Extensive research associated with Acceptance and Commitment Therapy has found that trying to change negative feelings does not work, and the best policy is to accept these feelings while continuing to seek value in our lives (Hays, Strosahl, & Wilson, 2016). When we let go of rigid expectations, despite our attachment to these beautiful visions, we become more open to all the good things that might come our way, which often differ from what we had in mind. This is why one of the most influential books in the field of positive psychology is called Stumbling on Happiness (Schwartz, 2006).

Replacing expectations with acceptance is the key to managing holiday stress. So let’s all relax the idealized images that, while lovely, might strangle us if we take them too seriously. All sorts of things, good and bad, happen to people every holiday season. The best attitude is an open-minded one in which we hope to have a good time but won’t be shocked if we don’t, and we’re prepared to accept whatever comes our way. This attitude seeks out the good and savors it while coping with disappointment by chalking it up to the complicated, mixed, gritty nature of human life (Shapiro, 2020a; 2020b).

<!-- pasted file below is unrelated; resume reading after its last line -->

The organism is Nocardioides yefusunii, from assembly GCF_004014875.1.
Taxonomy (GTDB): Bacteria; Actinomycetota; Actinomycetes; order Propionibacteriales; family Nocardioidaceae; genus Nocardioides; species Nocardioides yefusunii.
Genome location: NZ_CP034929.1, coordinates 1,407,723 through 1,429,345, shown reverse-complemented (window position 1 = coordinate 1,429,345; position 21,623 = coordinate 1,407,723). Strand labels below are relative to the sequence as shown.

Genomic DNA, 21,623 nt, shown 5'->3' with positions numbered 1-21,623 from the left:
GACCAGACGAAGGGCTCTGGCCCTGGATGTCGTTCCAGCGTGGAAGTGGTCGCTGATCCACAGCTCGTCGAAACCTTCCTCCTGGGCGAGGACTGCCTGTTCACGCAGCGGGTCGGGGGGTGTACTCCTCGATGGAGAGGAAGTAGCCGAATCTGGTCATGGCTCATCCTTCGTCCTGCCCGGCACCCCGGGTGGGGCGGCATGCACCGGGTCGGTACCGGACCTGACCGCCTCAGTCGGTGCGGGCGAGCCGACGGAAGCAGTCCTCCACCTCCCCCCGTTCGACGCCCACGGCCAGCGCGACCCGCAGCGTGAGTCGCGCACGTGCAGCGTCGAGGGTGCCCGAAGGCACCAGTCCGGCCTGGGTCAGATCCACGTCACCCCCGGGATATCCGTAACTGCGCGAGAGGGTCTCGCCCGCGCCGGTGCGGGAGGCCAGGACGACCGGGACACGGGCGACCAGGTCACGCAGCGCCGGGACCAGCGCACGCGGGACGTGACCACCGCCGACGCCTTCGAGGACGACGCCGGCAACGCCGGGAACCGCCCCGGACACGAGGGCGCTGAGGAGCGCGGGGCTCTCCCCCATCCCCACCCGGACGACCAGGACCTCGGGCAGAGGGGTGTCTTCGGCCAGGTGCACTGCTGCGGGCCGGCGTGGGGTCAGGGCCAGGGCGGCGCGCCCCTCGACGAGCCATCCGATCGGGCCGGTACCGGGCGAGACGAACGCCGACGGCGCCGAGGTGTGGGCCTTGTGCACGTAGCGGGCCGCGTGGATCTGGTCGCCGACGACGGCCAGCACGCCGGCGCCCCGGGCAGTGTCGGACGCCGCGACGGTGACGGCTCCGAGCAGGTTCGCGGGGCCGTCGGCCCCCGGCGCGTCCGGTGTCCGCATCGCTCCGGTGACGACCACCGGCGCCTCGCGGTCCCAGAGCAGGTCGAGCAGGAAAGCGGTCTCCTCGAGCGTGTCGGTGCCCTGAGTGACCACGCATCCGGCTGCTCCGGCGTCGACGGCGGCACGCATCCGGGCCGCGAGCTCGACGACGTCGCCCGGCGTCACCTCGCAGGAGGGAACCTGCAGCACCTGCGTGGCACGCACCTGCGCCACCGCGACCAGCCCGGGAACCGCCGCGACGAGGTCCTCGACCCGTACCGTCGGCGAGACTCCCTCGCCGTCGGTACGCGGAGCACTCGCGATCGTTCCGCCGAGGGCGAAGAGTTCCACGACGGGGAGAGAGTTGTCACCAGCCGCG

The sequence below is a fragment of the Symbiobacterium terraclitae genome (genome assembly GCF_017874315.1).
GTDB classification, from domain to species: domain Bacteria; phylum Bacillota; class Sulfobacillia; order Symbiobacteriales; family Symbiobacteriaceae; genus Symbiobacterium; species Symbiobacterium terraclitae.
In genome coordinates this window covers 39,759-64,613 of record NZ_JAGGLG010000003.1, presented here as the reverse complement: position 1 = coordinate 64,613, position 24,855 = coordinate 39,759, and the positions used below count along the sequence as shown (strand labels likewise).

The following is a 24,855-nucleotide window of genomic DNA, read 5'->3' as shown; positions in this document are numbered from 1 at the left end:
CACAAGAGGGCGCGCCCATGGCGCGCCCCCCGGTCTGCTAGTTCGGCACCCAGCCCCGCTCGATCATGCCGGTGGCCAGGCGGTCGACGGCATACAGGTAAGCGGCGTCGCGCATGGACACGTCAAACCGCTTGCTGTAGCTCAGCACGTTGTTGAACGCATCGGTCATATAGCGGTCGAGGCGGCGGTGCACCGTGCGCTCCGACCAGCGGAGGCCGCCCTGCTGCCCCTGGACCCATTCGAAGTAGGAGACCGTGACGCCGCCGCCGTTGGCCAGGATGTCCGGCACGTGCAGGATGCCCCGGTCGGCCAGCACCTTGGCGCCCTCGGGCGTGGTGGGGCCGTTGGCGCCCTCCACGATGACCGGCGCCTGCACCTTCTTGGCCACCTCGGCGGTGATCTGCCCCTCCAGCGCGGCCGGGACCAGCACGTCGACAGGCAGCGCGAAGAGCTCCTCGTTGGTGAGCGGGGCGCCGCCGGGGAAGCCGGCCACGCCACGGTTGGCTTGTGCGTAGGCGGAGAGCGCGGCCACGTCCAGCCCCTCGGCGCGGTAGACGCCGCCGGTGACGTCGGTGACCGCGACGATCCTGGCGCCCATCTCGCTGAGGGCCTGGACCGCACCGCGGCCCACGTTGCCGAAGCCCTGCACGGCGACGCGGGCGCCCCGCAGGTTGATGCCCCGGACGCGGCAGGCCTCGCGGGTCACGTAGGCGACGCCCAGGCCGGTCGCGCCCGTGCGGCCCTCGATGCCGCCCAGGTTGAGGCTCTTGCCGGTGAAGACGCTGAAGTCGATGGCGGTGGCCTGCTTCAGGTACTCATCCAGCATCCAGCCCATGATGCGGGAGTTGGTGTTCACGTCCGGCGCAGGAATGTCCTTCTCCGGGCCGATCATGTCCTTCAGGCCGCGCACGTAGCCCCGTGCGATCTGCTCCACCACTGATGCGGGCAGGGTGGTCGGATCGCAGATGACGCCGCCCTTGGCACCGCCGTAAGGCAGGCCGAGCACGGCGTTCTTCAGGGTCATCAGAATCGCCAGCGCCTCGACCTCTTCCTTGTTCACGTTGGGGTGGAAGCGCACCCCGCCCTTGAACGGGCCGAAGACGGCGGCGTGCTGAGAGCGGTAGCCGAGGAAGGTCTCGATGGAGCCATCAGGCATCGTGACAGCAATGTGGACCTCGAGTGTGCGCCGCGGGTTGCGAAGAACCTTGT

Hayes, S. C., Strosahl, K. D., & Wilson, K. G. (2016). Acceptance and Commitment Therapy, 2nd edition: The process and practice of mindful change. New York: Guilford.

Schwartz, B. (2006). Stumbling on happiness. New York: Random House.

Shapiro, J. (2020a). Finding Goldilocks: A guide for creating balance in personal change, relationships, and politics. Services.

Shapiro, J. (2020b). Psychotherapeutic diagrams: Pathways, spectrums, feedback loops, and the search for balance. Services.

Seth Stephens-Davidowitz, S. (2017). Everybody lies: Big data, new data, and what the Internet can tell us about who we really are. New York: Dey Street Books